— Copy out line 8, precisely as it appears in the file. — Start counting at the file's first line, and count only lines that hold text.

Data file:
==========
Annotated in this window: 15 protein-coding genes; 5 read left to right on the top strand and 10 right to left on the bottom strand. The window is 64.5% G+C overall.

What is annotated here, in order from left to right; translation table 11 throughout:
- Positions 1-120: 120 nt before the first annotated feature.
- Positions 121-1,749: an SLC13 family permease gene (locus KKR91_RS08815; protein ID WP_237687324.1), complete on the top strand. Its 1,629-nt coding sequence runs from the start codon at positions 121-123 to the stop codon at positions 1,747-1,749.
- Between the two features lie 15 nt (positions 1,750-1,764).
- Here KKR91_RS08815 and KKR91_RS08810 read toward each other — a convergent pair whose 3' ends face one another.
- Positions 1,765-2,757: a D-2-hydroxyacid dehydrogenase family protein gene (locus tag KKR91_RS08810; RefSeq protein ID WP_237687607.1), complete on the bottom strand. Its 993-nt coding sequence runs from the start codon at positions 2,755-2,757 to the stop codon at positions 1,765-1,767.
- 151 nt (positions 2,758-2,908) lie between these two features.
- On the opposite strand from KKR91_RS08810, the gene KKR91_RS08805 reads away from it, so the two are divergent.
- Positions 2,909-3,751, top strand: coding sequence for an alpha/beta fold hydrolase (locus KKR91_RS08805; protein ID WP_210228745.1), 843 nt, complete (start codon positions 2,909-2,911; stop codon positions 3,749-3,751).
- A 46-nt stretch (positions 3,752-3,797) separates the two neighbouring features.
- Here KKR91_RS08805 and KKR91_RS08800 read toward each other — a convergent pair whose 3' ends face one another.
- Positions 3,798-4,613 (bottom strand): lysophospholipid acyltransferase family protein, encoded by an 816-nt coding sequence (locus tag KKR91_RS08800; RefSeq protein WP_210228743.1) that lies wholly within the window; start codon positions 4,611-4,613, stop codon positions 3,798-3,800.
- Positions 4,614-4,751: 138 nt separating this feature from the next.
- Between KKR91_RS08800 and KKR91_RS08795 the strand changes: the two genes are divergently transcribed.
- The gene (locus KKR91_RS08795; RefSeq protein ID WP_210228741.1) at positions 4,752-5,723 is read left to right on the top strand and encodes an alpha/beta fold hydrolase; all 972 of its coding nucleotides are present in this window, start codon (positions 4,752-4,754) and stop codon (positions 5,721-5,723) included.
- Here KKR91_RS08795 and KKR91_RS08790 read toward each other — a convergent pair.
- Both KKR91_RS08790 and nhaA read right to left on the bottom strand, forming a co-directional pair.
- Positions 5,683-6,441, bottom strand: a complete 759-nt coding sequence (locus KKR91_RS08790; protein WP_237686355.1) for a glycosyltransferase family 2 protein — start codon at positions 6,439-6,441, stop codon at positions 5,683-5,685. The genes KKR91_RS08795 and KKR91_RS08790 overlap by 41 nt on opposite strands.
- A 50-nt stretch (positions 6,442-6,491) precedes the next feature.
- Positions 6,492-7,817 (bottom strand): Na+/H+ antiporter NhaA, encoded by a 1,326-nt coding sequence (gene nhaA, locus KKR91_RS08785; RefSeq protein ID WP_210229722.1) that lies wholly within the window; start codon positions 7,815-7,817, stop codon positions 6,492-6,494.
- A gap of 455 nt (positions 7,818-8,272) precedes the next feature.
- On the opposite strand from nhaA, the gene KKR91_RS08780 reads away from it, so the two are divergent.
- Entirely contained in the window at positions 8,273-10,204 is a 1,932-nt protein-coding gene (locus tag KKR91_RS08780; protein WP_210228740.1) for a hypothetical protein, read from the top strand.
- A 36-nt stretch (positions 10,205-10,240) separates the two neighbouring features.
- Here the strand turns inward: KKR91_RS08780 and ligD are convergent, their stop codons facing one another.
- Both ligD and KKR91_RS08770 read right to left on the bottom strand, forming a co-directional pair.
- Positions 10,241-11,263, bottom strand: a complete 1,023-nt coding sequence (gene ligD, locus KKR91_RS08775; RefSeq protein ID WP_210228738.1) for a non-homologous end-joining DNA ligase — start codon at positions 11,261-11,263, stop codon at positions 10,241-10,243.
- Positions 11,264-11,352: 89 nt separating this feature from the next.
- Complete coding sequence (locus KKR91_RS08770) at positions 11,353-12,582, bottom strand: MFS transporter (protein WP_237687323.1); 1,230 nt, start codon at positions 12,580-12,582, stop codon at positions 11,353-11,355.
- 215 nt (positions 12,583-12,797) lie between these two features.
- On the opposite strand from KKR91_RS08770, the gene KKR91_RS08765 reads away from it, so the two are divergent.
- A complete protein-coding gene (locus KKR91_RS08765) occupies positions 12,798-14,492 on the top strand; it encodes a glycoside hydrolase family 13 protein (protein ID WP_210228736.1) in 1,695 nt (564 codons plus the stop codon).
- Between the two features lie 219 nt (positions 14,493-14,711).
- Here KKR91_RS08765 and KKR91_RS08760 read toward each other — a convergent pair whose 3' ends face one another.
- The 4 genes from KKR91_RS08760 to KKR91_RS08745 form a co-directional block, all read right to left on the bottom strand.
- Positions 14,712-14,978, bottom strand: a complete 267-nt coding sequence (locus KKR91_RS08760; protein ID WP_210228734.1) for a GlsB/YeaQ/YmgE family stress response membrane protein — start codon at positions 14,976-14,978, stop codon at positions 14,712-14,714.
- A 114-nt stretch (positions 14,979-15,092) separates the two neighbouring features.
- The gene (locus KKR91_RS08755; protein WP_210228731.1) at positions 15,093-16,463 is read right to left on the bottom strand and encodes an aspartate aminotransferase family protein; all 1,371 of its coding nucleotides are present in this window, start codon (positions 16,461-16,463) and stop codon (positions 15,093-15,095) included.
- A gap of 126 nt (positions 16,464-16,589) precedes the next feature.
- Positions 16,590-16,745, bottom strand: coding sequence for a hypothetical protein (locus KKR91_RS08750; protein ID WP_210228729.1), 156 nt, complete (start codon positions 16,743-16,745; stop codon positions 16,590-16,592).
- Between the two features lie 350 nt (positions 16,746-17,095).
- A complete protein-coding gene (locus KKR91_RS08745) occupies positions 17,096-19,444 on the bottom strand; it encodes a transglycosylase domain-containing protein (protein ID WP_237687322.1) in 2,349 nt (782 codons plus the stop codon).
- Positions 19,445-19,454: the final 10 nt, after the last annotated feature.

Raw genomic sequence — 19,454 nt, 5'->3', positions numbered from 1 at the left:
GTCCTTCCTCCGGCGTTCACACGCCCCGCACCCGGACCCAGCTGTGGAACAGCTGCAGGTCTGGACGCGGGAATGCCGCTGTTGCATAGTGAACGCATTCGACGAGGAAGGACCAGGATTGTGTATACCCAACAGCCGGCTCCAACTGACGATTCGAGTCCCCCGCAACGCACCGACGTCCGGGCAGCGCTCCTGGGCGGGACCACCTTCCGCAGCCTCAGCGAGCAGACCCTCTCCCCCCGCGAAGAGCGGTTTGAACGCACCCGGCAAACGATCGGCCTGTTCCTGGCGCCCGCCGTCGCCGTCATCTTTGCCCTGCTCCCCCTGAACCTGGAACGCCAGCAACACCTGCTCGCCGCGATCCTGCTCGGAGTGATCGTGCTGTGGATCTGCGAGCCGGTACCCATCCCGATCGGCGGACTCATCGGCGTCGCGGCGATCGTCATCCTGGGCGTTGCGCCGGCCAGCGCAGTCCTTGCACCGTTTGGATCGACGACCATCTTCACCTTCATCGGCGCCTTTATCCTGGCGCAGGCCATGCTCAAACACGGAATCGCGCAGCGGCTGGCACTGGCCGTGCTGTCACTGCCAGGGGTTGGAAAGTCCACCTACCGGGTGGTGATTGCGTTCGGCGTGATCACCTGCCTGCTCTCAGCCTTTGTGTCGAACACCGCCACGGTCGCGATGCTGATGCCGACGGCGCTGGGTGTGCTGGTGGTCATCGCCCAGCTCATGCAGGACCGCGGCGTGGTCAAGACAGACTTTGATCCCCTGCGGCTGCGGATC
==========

- 151 nt (positions 2,758-2,908) lie between these two features.